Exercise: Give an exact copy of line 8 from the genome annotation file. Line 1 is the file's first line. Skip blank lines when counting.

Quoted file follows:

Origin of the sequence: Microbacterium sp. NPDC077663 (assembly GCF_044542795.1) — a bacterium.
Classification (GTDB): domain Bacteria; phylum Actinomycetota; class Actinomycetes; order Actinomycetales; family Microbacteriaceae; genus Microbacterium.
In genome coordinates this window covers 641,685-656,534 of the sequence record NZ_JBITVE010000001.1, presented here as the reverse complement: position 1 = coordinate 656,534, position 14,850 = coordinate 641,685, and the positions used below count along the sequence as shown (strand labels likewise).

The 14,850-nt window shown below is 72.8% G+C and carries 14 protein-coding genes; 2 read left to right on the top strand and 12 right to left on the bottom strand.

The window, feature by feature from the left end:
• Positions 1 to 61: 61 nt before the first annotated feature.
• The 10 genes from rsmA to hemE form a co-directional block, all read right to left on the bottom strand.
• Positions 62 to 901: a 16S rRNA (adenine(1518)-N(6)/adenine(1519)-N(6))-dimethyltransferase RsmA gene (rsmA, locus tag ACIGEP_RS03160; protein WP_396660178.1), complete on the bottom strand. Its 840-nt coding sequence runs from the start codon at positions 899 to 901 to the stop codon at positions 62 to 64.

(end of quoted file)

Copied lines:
• Positions 62 to 901: a 16S rRNA (adenine(1518)-N(6)/adenine(1519)-N(6))-dimethyltransferase RsmA gene (rsmA, locus tag ACIGEP_RS03160; protein WP_396660178.1), complete on the bottom strand. Its 840-nt coding sequence runs from the start codon at positions 899 to 901 to the stop codon at positions 62 to 64.